AS UROLOGIC surgeons, we have followed with interest the clinical application of Hahn's pioneer work1 to the interstitial injection of radioactive colloids,2 as in carcinoma of the cervix by Sherman and his co-workers,3 and to their use by direct infiltration in prostatic cancer by Flocks.4 In this issue of the Archives of Surgery, a further extension of their use is described. Berg, Christopherson, Isaacs, and Bryant5 have measured the take-up of radioactive colloidal particles (Au198) by the lymph nodes after injection into the fundus of the bladder and found probable therapeutic concentrations of radioactivity in the iliac, aortic, and hypogastric nodes.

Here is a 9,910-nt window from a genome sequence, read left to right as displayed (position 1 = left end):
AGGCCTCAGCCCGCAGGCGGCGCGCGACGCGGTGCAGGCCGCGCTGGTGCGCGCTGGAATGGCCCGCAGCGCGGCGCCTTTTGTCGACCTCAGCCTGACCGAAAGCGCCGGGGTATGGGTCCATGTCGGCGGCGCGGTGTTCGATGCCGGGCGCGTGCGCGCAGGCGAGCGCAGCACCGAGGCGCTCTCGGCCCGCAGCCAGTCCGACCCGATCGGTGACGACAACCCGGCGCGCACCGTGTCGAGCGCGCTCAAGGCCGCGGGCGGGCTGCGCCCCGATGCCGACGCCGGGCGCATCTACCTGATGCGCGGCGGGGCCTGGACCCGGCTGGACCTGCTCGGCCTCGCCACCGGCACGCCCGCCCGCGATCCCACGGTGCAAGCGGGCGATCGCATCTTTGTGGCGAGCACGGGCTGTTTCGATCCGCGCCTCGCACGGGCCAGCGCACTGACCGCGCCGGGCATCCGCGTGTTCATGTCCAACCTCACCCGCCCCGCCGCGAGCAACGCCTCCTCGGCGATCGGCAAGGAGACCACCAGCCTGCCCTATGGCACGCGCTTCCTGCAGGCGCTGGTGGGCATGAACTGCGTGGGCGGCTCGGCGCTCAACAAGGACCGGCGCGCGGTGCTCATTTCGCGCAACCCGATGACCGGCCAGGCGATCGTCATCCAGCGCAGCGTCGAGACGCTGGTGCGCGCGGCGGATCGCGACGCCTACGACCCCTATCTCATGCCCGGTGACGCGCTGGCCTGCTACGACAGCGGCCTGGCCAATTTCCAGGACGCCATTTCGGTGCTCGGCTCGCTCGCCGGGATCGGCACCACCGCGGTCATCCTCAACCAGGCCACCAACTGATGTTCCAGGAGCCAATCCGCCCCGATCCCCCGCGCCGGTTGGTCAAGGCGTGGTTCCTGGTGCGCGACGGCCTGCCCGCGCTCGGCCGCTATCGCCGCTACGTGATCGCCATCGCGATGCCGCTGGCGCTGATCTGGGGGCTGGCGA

We, too, have been trying to irradiate nodes (in our case, the retroperitoneal) with these substances.6 It occurred to us that if particulate radioactive material were placed in the presacral space (as in retroperitoneal pneumography), it would be picked up by the
Hinman F. COLLOIDAL PARTICLES FOR RETROPERITONEAL IRRADIATION. AMA Arch Surg. 1953;67(2):129–130. doi:10.1001/archsurg.1953.01260040134001
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